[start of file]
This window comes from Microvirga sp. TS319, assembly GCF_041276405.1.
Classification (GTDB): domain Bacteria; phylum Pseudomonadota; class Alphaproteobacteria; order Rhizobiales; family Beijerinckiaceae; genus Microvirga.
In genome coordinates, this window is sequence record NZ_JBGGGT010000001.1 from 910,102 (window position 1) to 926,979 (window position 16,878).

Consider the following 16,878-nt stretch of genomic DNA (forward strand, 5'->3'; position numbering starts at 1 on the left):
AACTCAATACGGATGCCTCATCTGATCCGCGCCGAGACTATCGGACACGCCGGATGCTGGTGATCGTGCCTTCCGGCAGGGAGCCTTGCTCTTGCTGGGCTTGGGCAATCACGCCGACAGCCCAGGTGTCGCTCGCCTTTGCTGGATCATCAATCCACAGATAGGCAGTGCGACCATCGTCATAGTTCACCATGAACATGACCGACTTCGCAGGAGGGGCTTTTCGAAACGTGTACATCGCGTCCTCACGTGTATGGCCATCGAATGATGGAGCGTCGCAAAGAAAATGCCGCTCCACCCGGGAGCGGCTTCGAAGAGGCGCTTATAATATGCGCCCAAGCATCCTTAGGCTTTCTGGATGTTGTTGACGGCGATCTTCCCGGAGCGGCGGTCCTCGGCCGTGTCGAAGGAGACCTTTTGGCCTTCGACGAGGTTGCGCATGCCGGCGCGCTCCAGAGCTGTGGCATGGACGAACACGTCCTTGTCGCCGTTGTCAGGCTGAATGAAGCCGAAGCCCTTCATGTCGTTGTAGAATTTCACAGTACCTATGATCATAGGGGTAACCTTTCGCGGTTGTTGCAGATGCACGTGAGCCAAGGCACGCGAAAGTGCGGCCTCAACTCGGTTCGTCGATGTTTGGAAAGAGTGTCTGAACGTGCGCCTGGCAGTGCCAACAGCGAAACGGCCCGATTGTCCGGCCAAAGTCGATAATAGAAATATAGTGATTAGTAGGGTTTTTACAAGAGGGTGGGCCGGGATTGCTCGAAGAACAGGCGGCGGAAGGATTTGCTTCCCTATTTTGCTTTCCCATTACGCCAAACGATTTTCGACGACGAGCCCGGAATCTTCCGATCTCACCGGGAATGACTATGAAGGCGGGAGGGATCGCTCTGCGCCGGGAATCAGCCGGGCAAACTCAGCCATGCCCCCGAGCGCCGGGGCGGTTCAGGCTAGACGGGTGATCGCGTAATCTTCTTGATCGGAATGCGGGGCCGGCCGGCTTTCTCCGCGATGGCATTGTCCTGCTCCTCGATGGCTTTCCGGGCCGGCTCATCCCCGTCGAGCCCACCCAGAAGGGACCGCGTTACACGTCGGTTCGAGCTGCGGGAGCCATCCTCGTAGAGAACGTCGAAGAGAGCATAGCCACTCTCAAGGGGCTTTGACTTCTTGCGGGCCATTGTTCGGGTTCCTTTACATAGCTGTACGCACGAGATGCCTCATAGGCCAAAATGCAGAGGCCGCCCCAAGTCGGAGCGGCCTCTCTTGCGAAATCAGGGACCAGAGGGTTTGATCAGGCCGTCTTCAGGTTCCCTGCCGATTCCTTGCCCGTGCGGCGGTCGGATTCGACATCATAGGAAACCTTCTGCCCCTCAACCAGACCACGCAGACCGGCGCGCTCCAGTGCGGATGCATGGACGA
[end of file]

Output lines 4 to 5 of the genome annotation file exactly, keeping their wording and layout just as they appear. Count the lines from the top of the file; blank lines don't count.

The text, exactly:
Consider the following 16,878-nt stretch of genomic DNA (forward strand, 5'->3'; position numbering starts at 1 on the left):
AACTCAATACGGATGCCTCATCTGATCCGCGCCGAGACTATCGGACACGCCGGATGCTGGTGATCGTGCCTTCCGGCAGGGAGCCTTGCTCTTGCTGGGCTTGGGCAATCACGCCGACAGCCCAGGTGTCGCTCGCCTTTGCTGGATCATCAATCCACAGATAGGCAGTGCGACCATCGTCATAGTTCACCATGAACATGACCGACTTCGCAGGAGGGGCTTTTCGAAACGTGTACATCGCGTCCTCACGTGTATGGCCATCGAATGATGGAGCGTCGCAAAGAAAATGCCGCTCCACCCGGGAGCGGCTTCGAAGAGGCGCTTATAATATGCGCCCAAGCATCCTTAGGCTTTCTGGATGTTGTTGACGGCGATCTTCCCGGAGCGGCGGTCCTCGGCCGTGTCGAAGGAGACCTTTTGGCCTTCGACGAGGTTGCGCATGCCGGCGCGCTCCAGAGCTGTGGCATGGACGAACACGTCCTTGTCGCCGTTGTCAGGCTGAATGAAGCCGAAGCCCTTCATGTCGTTGTAGAATTTCACAGTACCTATGATCATAGGGGTAACCTTTCGCGGTTGTTGCAGATGCACGTGAGCCAAGGCACGCGAAAGTGCGGCCTCAACTCGGTTCGTCGATGTTTGGAAAGAGTGTCTGAACGTGCGCCTGGCAGTGCCAACAGCGAAACGGCCCGATTGTCCGGCCAAAGTCGATAATAGAAATATAGTGATTAGTAGGGTTTTTACAAGAGGGTGGGCCGGGATTGCTCGAAGAACAGGCGGCGGAAGGATTTGCTTCCCTATTTTGCTTTCCCATTACGCCAAACGATTTTCGACGACGAGCCCGGAATCTTCCGATCTCACCGGGAATGACTATGAAGGCGGGAGGGATCGCTCTGCGCCGGGAATCAGCCGGGCAAACTCAGCCATGCCCCCGAGCGCCGGGGCGGTTCAGGCTAGACGGGTGATCGCGTAATCTTCTTGATCGGAATGCGGGGCCGGCCGGCTTTCTCCGCGATGGCATTGTCCTGCTCCTCGATGGCTTTCCGGGCCGGCTCATCCCCGTCGAGCCCACCCAGAAGGGACCGCGTTACACGTCGGTTCGAGCTGCGGGAGCCATCCTCGTAGAGAACGTCGAAGAGAGCATAGCCACTCTCAAGGGGCTTTGACTTCTTGCGGGCCATTGTTCGGGTTCCTTTACATAGCTGTACGCACGAGATGCCTCATAGGCCAAAATGCAGAGGCCGCCCCAAGTCGGAGCGGCCTCTCTTGCGAAATCAGGGACCAGAGGGTTTGATCAGGCCGTCTTCAGGTTCCCTGCCGATTCCTTGCCCGTGCGGCGGTCGGATTCGACATCATAGGAAACCTTCTGCCCCTCAACCAGACCACGCAGACCGGCGCGCTCCAGTGCGGATGCATGGACGA